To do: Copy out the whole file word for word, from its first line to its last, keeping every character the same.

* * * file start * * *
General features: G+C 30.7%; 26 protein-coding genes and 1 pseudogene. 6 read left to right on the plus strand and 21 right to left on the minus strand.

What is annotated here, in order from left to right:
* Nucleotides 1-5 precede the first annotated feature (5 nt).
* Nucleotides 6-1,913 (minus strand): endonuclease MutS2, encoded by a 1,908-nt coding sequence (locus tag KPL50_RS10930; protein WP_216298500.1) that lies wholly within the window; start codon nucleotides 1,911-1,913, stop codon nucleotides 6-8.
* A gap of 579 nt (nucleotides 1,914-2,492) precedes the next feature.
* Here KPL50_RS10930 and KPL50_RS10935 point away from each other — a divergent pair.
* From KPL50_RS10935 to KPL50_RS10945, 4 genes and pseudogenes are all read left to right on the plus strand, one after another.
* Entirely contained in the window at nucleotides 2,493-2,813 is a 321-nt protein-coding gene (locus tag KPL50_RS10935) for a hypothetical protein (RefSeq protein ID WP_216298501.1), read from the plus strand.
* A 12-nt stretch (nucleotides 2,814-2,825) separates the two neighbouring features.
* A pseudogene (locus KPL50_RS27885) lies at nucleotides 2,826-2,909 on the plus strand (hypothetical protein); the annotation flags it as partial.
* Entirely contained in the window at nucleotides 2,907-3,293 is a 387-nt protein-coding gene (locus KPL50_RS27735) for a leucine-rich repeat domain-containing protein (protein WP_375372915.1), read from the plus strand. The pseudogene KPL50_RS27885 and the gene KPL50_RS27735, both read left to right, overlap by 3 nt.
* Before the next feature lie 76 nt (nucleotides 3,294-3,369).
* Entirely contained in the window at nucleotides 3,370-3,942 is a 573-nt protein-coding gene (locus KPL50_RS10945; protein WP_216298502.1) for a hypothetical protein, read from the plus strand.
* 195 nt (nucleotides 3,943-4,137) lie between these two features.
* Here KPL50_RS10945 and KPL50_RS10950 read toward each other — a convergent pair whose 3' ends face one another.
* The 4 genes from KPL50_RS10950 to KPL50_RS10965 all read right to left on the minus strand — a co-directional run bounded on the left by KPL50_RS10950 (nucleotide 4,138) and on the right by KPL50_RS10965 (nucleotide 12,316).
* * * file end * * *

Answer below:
General features: G+C 30.7%; 26 protein-coding genes and 1 pseudogene. 6 read left to right on the plus strand and 21 right to left on the minus strand.

What is annotated here, in order from left to right:
* Nucleotides 1-5 precede the first annotated feature (5 nt).
* Nucleotides 6-1,913 (minus strand): endonuclease MutS2, encoded by a 1,908-nt coding sequence (locus tag KPL50_RS10930; protein WP_216298500.1) that lies wholly within the window; start codon nucleotides 1,911-1,913, stop codon nucleotides 6-8.
* A gap of 579 nt (nucleotides 1,914-2,492) precedes the next feature.
* Here KPL50_RS10930 and KPL50_RS10935 point away from each other — a divergent pair.
* From KPL50_RS10935 to KPL50_RS10945, 4 genes and pseudogenes are all read left to right on the plus strand, one after another.
* Entirely contained in the window at nucleotides 2,493-2,813 is a 321-nt protein-coding gene (locus tag KPL50_RS10935) for a hypothetical protein (RefSeq protein ID WP_216298501.1), read from the plus strand.
* A 12-nt stretch (nucleotides 2,814-2,825) separates the two neighbouring features.
* A pseudogene (locus KPL50_RS27885) lies at nucleotides 2,826-2,909 on the plus strand (hypothetical protein); the annotation flags it as partial.
* Entirely contained in the window at nucleotides 2,907-3,293 is a 387-nt protein-coding gene (locus KPL50_RS27735) for a leucine-rich repeat domain-containing protein (protein WP_375372915.1), read from the plus strand. The pseudogene KPL50_RS27885 and the gene KPL50_RS27735, both read left to right, overlap by 3 nt.
* Before the next feature lie 76 nt (nucleotides 3,294-3,369).
* Entirely contained in the window at nucleotides 3,370-3,942 is a 573-nt protein-coding gene (locus KPL50_RS10945; protein WP_216298502.1) for a hypothetical protein, read from the plus strand.
* 195 nt (nucleotides 3,943-4,137) lie between these two features.
* Here KPL50_RS10945 and KPL50_RS10950 read toward each other — a convergent pair whose 3' ends face one another.
* The 4 genes from KPL50_RS10950 to KPL50_RS10965 all read right to left on the minus strand — a co-directional run bounded on the left by KPL50_RS10950 (nucleotide 4,138) and on the right by KPL50_RS10965 (nucleotide 12,316).